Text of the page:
Omid, a memorial in defense of human rights in Iran
Seyed Abdollah
Seyed Abdollah
Kambiz
Kambiz
Mohsen
Mohsen
Ahmad Ali
Ahmad Ali
Zakaria
Zakaria
Manuchehr
Manuchehr
Jalal
Jalal
Habibollah
Habibollah
Mohammad Ali
Mohammad Ali
Mehran
Mehran
Sadeq
Sadeq
Farshad
Farshad
Gholamreza (Mozafar)
Gholamreza (Mozafar)
Seyed Hamid
Seyed Hamid
Abdorrahim (Rahim)
Abdorrahim (Rahim)
25124
victims of state violence are in Omid
One day, each of them was unfairly and arbitrarily deprived of his or her life

Omid Memorial

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The men and women whose stories you can read on this page are now all citizens of a silent city named Omid ("hope" in Persian). There, victims of persecution have found a common life whose substance is memory.

Omid's citizens were of varying social origins, nationalities, and religions; they held diverse, and often opposing, opinions and ideologies. Despite the differences in their personality, spirit, and moral fiber, they are all united in Omid by their natural rights and their humanity. What makes them fellow citizens is the fact that one day each of them was unfairly and arbitrarily deprived of his or her life. At that moment, while the world watched the unspeakable happen, an individual destiny was shattered, a family was destroyed, and an indescribable suffering was inflicted.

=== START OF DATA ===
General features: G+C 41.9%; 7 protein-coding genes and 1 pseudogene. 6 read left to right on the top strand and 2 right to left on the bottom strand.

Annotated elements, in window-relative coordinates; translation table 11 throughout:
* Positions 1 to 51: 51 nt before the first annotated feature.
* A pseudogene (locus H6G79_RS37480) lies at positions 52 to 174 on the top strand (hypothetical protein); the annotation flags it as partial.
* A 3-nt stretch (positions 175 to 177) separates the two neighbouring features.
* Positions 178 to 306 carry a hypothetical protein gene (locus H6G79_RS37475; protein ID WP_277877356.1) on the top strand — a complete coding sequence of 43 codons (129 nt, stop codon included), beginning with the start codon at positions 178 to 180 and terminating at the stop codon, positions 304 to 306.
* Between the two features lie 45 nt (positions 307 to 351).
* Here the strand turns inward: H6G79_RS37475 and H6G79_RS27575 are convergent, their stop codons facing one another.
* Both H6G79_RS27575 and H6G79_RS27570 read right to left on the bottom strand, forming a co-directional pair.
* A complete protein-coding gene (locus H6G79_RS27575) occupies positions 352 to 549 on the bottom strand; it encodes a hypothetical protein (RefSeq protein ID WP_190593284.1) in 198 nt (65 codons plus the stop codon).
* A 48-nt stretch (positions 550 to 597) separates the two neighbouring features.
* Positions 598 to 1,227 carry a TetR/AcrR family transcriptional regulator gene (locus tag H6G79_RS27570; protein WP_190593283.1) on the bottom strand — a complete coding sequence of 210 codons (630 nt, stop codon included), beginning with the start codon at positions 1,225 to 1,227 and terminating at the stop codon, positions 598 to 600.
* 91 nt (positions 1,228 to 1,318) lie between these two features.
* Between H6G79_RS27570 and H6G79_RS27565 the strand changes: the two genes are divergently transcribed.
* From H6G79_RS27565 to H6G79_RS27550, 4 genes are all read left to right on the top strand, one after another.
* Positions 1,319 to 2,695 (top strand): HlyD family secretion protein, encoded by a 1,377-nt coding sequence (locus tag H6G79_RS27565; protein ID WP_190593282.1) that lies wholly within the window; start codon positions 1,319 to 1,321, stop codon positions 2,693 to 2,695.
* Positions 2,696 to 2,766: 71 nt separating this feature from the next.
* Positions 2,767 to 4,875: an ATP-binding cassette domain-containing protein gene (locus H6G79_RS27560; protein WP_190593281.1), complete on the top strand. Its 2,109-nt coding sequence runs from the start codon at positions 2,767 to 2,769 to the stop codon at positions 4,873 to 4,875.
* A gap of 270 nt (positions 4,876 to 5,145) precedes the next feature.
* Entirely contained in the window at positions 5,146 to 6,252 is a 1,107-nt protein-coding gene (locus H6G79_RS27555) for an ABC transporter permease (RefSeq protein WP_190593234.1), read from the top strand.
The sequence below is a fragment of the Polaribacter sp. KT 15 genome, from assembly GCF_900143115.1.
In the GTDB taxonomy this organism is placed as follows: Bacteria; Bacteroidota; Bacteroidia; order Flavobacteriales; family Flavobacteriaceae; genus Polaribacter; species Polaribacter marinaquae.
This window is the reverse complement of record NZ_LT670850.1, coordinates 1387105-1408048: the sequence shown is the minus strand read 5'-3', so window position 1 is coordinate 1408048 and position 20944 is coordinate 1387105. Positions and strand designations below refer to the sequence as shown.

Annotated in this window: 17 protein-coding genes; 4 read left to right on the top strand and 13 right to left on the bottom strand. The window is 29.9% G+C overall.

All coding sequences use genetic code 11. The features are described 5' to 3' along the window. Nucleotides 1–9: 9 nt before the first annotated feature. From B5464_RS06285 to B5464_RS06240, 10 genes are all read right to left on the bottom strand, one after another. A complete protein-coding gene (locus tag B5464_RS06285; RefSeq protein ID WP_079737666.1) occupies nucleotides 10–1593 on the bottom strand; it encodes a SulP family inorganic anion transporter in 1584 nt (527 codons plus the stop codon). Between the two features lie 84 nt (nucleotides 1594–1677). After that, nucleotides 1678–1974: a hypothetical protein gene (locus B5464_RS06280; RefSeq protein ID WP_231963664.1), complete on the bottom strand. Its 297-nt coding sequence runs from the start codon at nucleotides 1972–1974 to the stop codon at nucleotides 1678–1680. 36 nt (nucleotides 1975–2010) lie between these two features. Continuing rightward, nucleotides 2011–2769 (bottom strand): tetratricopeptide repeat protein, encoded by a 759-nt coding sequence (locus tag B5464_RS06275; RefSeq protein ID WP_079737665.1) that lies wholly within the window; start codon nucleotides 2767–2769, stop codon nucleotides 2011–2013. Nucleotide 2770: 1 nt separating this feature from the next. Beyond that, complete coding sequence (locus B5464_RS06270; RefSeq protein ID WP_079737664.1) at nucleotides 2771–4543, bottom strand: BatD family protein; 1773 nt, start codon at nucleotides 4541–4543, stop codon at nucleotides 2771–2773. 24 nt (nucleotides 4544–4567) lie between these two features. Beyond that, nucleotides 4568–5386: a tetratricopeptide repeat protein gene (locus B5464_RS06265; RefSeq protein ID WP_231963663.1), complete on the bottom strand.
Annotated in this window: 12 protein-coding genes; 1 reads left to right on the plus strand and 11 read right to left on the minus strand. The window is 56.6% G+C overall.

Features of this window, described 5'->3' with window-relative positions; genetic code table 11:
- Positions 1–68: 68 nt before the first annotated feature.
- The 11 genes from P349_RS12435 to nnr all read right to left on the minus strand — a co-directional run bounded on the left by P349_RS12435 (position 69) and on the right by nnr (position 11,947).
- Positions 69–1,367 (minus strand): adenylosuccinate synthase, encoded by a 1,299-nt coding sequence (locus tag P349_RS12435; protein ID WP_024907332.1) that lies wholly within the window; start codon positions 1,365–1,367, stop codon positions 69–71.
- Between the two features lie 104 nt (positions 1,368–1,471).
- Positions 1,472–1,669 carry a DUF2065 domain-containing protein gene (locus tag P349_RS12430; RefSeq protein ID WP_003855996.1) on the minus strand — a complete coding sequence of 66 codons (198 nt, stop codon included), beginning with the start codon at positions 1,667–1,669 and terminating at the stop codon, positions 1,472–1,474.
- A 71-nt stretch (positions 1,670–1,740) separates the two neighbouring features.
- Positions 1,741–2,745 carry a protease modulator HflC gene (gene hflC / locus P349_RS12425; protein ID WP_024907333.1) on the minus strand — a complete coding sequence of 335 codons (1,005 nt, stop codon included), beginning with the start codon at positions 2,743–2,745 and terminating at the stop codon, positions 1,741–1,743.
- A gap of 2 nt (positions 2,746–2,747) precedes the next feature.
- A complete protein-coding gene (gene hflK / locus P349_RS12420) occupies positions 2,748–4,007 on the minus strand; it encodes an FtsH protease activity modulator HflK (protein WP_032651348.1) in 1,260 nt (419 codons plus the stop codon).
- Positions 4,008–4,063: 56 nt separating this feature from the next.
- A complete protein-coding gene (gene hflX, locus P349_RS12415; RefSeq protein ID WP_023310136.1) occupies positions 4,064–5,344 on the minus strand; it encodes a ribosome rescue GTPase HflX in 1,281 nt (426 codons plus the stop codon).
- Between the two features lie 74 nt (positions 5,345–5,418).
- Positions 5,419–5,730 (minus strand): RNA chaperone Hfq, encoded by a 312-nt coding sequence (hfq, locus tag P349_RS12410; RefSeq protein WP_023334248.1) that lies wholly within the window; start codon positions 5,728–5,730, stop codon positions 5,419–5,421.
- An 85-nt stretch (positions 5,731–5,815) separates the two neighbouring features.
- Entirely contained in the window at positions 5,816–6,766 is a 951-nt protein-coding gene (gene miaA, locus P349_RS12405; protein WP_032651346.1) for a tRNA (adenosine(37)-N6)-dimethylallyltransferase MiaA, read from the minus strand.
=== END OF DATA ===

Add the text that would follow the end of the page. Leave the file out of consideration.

Ebrahim Lotfollahi Mirehki…

He knew poverty and discrimination too well to be indifferent. He worked to pay for his law studies. His hope to be a lawyer and fight injustice was shattered in an Intelligence detention center in Sanandaj

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Nasrin (Fereshteh) Ka'bi…

A nurse in Saqqez, she felt the mission of the hospital was to serve all patients, “anti-revolutionaries” included.

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Bahram Ahmadi…

At the time of his arrest, Bahram was only 17. His main activity was to distribute CDs, which drew attention to insulting statements against Sunni beliefs by Shi’a religious figures.

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